And now for something completely different! Two things. Firstly, I sure write a lot of modern poetry for someone who hates it so much. Secondly, I love booktube.
I find booktube fascinating. There are tons of people there who read books and then talk about them. I get new book recommendations and hear people’s candid thoughts on them. Sometimes, people talk about their reading struggles, and sometimes people just gush over the books that they love. I enjoy having it play in the background, because I love books.
Sometimes, there are book tags, where people talk about their favorite books that fit a certain thing. One that I saw recently was “Halloween in July.” This was done by the vloggers on the channels Aimee Reads, Pages and Pens, and HardbackHoarder. There were others, I’m sure, those are just the ones I saw.
I thought I’d try this whole Book Tag thing out. So, here we go. Disclaimer, although I read a ton of Stephen King and my writing tends to be scary, I’m kind of a wuss.
1. What book gave you the creeps?
This one definitely has to be “Something Wicked This Way Comes,” by Ray Bradbury. It’s got everything that I want in a scary story, compelling characters, mystery, and a mysterious carnival. There are wishes and dreams and horror. Also, Ray Bradbury writes with a wonderful poetry to his words. It’s like you’re there, which is almost creepier.
2. What book gives you the best Halloween vibes?
This might be cheating, but I’m going with “The Halloween Tree,” by Ray Bradbury. It’s a journey through time and space, learning about the symbols and traditions of Halloween. The whole thing happens while some children are trying to find and save their friend Pip.
3. What’s your favorite vampire book?
I feel like this one should be “Dracula,” but honestly, it’s not. I’m going to go with “‘Salem’s Lot,” by Stephen King, where vampires move into a small New England town. Things go the way you’d expect. It’s creepy and horrifying, and reminds me why vampires are not fun. Part of me enjoys the Southern Vampire Mysteries by Charlene Harris (not the whole series, just the first nine), but “‘Salem’s Lot” is just so good. King has a mastery in horror; taking the nightmares of all of us and putting it into words. And I kind of love it.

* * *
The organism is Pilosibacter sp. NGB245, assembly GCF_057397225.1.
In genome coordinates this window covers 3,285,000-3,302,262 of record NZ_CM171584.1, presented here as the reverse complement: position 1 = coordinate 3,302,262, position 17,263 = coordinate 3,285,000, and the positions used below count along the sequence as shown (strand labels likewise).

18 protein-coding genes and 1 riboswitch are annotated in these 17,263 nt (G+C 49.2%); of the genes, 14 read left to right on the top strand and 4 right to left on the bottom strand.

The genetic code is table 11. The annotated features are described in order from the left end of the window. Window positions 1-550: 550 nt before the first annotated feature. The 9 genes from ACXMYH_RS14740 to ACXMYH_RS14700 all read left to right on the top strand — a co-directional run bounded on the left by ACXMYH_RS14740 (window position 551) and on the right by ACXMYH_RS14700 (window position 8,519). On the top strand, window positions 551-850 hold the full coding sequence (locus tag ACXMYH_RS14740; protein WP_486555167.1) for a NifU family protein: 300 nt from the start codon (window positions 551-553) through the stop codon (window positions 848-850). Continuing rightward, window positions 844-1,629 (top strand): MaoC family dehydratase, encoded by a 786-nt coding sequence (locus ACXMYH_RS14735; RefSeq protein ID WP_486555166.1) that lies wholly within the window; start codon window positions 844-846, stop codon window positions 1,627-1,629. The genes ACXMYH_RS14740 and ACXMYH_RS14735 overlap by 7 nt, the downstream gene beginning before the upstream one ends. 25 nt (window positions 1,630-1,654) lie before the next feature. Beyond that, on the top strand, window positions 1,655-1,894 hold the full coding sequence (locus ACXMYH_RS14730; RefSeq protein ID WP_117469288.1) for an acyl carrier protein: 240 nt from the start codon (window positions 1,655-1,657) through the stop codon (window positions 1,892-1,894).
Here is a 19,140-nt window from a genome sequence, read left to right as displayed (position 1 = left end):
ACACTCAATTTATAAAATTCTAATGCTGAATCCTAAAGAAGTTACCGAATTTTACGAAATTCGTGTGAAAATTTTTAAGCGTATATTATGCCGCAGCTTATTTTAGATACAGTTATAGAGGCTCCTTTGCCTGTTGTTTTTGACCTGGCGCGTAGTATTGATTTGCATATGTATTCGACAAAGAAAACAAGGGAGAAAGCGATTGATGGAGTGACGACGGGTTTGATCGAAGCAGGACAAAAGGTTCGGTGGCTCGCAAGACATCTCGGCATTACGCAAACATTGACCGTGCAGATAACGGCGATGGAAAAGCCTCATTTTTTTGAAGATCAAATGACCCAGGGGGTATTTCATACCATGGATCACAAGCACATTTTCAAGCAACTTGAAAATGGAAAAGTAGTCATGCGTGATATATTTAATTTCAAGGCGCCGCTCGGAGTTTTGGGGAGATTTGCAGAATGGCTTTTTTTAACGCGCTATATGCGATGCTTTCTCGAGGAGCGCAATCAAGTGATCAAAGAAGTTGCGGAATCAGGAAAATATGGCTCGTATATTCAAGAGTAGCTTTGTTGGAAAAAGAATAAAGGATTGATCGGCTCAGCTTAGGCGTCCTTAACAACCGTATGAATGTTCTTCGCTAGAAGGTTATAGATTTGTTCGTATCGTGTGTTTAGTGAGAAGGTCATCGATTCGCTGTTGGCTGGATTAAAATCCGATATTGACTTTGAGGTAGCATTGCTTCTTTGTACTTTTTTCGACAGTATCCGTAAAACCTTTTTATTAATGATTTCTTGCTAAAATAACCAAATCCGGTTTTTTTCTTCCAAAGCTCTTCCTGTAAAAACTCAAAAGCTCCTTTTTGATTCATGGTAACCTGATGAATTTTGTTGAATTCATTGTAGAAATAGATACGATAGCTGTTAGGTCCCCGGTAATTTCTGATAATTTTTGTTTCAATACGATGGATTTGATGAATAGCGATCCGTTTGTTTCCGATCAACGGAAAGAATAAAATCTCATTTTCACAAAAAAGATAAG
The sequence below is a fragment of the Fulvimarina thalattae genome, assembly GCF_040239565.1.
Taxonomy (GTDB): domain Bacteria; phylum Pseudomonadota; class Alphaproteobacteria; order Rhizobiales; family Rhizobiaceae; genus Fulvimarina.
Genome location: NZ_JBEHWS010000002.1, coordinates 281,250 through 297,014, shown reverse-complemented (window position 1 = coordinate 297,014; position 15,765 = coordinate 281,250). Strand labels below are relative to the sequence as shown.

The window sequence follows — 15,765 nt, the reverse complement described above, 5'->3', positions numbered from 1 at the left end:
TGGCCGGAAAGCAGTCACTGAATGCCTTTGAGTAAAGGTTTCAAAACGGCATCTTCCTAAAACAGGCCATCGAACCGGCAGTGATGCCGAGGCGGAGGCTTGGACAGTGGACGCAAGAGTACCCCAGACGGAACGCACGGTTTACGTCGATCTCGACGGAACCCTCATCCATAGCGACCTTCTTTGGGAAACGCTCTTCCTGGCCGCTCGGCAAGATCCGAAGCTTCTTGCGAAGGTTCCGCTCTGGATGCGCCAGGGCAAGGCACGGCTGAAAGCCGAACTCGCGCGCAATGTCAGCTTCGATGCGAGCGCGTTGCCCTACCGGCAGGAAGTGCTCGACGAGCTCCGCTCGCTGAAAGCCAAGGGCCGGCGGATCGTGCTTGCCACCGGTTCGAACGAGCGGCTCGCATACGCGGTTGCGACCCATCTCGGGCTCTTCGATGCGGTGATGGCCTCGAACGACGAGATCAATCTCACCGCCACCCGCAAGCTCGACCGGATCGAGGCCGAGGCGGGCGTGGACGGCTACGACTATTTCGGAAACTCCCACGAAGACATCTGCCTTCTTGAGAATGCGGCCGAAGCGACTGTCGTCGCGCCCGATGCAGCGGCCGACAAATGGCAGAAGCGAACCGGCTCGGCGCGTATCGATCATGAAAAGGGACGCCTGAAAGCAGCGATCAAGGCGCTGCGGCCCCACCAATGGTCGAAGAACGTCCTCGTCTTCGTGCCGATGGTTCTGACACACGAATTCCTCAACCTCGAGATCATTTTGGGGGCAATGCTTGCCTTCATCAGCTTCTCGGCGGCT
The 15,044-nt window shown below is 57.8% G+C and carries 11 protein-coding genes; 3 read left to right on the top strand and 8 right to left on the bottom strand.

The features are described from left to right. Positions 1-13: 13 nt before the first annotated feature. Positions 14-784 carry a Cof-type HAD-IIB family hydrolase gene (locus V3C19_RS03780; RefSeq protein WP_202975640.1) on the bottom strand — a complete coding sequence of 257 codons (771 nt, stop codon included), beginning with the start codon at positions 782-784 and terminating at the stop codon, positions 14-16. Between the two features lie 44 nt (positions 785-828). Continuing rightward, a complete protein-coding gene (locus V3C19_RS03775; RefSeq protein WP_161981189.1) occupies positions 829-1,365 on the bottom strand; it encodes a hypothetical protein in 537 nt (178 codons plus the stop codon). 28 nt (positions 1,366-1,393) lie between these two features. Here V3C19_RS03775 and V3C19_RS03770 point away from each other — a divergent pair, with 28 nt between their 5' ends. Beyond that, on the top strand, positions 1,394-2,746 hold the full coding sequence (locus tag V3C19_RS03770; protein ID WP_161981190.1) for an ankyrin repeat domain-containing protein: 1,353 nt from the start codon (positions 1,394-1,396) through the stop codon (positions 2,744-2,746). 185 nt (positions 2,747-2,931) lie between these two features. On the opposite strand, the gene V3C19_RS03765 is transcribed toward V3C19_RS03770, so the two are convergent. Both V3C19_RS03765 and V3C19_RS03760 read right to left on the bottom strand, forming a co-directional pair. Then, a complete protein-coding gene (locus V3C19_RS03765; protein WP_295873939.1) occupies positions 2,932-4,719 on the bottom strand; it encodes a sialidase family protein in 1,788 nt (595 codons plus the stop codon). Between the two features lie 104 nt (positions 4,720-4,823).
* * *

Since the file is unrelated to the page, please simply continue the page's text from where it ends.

4. What book scared you so much that you had to sleep with the lights on?
Personally, this has never happened to me, but there is a book that I stopped reading. This was “The Dark Half,” by Stephen King. It’s about a writer and his pen name, but someone with the pen name, and the author’s DNA, starts committing murders. It’s been a while since I read it, but that was the gist. I remember thinking it sounded like “Jekyll and Hyde,” but with a modern twist. It was, but so much worse. This is one of five books that I have never finished in my life, and the only one that I didn’t quit out of boredom.
5. What’s your favorite book about witches?
I’m cheating with this one, but… my favorite book about witches is my book 🙂 If all goes according to plan, it’s coming out in October. Details coming soon!
6. What’s your favorite book about goblins?
I don’t think I’ve read anything about goblins, so I’m changing this one to my favorite book about werewolves. This also happens to be one of my other favorite books about vampires! Of course, I mean “The Parasol Protectorate” by Gail Carriger. It’s a steampunk supernatural series and it is amazing. Carriger is a funny and witty author, and this comes across in her fantastic characters. Characters include several werewolf packs, multiple vampire hives, humans, ghosts, and Alexia, a person whose touch cancels out supernatural powers. “The Custard Protocol” follows the next generation, and is also wonderful.
7. What’s your favorite book about ghosts?
I really enjoyed “My Plain Jane” by Cynthia Hand, Brodi Ashton, and Jodi Meadows. It’s “Jane Eyre” meets “Ghostbusters,” and I loved every minute of it. But then, there is also “The Shining” by Stephen King. Like most book by Stephen King, it’s just so good!
8. What’s your favorite book about demons?
This is a short story, “Children of the Corn,” by Stephen King. The story is in the collection called “Night Shift.” It’s a creepy story about children who go nuts and kill of all the adults in town, and any who visit the town. The whole story is creepy. Also, the story is much better than any film adaptation of the story. Maybe “The Shining” could fit here too? Honestly, I’m just a big fan of haunted house stories.
9. What book do I wish was scarier than it was?
I was surprised by the slow build-up of Shirley Jackson’s “The Haunting of Hill House,” but I might have to go with “The Jewel of the Seven Stars” by Bram Stoker. It’s the story that all the mummy stories are based on. I love the Boris Karloff film (and the first two Sommers films. Don’t judge me), so I was expecting a bit more of the mummy. I wanted the book to keep going for a couple hundred pages after it was done. I think that’s where the scary would have come in.
10. What’s your favorite book that takes place in October?
For October books, I’m thinking of “The Mark of the Midnight Manzallia” by Lauren Willig, the tenth book in her Pink Carnation Series. It’s another chapter in this saga about English spies during the Napoleonic Wars. The story is fun, funny, and full of surprises.